After weeks of back and forth between Major League Baseball and the union representing players, both sides essentially agreed not to agree, falling back on a deal they made in March to allow the league to schedule a 60-game season to begin in July.
For the moment, let's set aside the most basic question of why they couldn't just have done this sooner. The labor relationship between the two sides seems more complicated and entrenched than ever, but we need not worry about that until the current collective bargaining agreement ends after the 2021 season. Right now, it's play ball though not like any ball you've ever seen.
While the whole manual for dealing with restrictions due to the coronavirus isn't public, we do know a few things. Testing is being ramped up significantly. Players will go through testing protocols and the league will even have its own lab in Utah handling quick turnarounds. There are a host of plans on how to deal with positive tests, symptoms and everything in between. The league and players will even have a health panel to determine how to handle everything from specific cases to high risk players and/or family members.
This won't prevent the disease from attacking players and members of the staff. Players have already tested positive. But, they hope to at least prevent a serious outbreak that could derail the season. An obvious concern will be an outbreak among certain positions on the field. Imagine the virus wiping out a pitching staff, for example.
With 60 games in only 66 days, a lot could go wrong. No doubleheaders have been scheduled to allow for the use of them in case of a rain out or other issues. It is going to push players who may not normally be accustomed to the pace, pitchers in particular. Injuries are expected and in a compressed timeline, that could have serious ramifications for teams.
There is also travel that will complicate matters. Teams will play 40 games against division rivals and 20 against the same regional division from the other league. In the case of the Astros, that means only AL West and NL West teams. While that might make it easy for east coast teams all bunched up together geographically, the west teams have to travel across three time zones and from as far south as Houston and as far north as Seattle. But, the 'Stros and Dodgers will hook up, which should be fun.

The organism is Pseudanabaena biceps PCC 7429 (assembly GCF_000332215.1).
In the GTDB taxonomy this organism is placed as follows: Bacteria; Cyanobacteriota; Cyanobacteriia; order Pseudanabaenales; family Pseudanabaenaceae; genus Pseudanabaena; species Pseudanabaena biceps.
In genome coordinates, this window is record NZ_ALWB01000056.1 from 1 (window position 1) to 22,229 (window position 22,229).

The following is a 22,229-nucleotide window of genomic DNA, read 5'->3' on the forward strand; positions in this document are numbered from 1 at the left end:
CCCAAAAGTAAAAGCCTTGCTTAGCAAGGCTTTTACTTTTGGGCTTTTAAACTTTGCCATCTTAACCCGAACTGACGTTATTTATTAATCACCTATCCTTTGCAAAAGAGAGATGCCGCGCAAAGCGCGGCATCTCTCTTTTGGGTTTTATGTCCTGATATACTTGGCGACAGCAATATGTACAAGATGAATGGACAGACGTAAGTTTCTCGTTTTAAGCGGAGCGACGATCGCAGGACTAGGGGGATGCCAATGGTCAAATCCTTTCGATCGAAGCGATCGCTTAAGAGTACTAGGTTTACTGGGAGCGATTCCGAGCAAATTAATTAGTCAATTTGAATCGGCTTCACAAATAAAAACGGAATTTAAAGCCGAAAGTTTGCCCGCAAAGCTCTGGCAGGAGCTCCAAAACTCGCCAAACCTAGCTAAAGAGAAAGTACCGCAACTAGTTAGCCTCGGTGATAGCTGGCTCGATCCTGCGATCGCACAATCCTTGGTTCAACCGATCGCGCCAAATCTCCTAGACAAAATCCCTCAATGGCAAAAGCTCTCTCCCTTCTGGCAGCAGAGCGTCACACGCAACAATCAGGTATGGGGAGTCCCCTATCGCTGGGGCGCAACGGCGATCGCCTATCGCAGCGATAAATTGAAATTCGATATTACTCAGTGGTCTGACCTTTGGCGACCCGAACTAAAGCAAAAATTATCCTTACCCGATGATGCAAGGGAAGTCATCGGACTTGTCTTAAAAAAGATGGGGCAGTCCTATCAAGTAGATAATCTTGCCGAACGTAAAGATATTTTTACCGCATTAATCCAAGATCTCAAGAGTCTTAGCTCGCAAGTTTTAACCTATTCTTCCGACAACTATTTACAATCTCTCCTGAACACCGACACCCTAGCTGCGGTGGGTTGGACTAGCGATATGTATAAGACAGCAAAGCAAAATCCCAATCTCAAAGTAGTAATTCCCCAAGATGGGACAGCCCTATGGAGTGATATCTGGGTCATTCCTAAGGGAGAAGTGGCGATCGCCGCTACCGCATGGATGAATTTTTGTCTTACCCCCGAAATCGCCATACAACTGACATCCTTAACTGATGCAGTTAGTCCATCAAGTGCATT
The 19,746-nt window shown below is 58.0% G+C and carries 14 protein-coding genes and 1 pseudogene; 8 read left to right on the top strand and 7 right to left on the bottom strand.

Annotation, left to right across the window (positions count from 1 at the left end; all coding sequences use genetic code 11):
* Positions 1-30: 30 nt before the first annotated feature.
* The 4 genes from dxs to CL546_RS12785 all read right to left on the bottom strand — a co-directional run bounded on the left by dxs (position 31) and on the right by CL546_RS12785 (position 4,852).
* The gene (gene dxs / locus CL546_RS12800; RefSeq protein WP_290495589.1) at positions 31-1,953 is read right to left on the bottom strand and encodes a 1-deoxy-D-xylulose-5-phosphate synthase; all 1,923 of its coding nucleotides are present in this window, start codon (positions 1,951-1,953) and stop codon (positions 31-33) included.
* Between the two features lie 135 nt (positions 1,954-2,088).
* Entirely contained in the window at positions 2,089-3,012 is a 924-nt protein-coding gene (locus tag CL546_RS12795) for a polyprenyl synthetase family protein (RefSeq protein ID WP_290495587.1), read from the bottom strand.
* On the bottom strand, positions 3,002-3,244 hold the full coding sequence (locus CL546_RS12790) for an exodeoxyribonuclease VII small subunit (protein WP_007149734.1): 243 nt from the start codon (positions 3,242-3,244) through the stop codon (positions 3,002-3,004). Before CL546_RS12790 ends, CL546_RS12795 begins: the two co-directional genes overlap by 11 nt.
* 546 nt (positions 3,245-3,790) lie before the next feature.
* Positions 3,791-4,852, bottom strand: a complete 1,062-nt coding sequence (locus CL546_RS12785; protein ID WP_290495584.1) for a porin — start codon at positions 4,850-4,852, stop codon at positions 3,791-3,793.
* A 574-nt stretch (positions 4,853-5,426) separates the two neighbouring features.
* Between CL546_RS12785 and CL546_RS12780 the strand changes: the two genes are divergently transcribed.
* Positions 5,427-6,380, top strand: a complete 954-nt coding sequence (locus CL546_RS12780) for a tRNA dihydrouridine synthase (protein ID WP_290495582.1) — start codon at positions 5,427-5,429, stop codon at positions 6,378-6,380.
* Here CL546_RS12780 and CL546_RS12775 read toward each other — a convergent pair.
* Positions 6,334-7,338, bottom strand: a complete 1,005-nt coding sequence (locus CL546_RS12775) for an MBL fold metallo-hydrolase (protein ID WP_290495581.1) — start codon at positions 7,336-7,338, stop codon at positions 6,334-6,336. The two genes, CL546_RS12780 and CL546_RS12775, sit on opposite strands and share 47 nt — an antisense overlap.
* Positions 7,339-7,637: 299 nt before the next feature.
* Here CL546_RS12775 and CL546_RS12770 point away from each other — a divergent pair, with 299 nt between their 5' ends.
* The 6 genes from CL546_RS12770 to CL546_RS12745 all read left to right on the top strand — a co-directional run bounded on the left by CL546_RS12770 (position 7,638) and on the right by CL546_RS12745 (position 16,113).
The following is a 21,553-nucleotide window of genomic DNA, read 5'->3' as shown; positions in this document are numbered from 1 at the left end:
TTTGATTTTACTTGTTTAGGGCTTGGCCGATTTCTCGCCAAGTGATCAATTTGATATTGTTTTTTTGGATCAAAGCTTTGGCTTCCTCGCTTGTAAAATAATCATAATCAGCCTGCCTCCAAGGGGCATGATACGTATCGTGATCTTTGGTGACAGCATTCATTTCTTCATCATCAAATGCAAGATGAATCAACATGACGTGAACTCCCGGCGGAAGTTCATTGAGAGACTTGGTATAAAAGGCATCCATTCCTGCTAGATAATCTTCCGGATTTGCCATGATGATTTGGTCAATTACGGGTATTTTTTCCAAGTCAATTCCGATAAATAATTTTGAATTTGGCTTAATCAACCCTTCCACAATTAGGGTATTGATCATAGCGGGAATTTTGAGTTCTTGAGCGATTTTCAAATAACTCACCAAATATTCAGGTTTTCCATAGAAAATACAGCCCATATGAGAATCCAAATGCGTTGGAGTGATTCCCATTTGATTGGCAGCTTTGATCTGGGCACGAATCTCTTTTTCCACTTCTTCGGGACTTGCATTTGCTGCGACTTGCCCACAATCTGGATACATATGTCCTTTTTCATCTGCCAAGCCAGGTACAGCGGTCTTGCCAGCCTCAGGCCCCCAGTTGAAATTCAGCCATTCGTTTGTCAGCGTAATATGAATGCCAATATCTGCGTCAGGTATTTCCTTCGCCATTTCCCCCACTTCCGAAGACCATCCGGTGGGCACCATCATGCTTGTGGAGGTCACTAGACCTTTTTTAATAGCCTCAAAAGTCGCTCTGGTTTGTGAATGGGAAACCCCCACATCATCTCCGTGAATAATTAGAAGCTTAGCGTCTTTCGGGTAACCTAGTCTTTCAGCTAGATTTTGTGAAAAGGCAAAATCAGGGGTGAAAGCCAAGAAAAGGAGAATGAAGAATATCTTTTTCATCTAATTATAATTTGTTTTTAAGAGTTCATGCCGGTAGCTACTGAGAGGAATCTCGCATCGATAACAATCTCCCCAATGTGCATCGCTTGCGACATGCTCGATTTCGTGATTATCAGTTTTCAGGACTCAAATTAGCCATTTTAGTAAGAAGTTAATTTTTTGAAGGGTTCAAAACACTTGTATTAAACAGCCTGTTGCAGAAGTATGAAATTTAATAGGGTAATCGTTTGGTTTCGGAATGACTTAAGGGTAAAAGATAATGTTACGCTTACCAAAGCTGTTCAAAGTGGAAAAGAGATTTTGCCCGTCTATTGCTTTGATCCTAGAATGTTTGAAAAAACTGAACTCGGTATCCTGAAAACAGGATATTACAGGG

The league has agreed to expand rosters out to 60 players in a "player pool." Opening day active rosters can be 30 deep, reduced to 28 in two weeks and 26 thereafter. However, the teams can keep 60 players in their pool and designate three for a "taxi squad" that will travel to games as back up in case of illness or injury. The remaining non-active players will remain in a sort of limbo training camp near the home ballpark where they can workout and remain ready if needed.
With no minor league season, this helps a lot of players, but it also expands the possibility of a member of the roster getting sick.
Now, the fun part. The league has tried to adapt some rules to this season — a few they expect will remain — for a variety of reasons. The first and most important, especially to baseball purists, is the universal designated hitter. The DH will now be a fixture of both leagues and most believe it will remain that way permanently. This is designed to help ease the workload on pitchers in a shortened season, but it's also something teams have wanted for a while.
The other crazy rule that is sure to rankle some fans is related to extra innings. In order to speed up the outcome, a player will be put on second base to begin the inning — the player preceding the batter leading off unless it's a pitcher. Teams will then play until someone wins. This has been tested in the minors and games that ended in the first extra inning shot through the roof. It certainly will help shorten games, but it feels a tad little league.
Still, in 2020, with everything happening, most fans should just be thrilled there is going to be something on TV other than reruns and something to watch other than shows already binge-watched 10 times on Netflix. And, if we are being honest, the new rules, the condensed schedule and the element of uncertainty injected into this season ought to make for some serious excitement.
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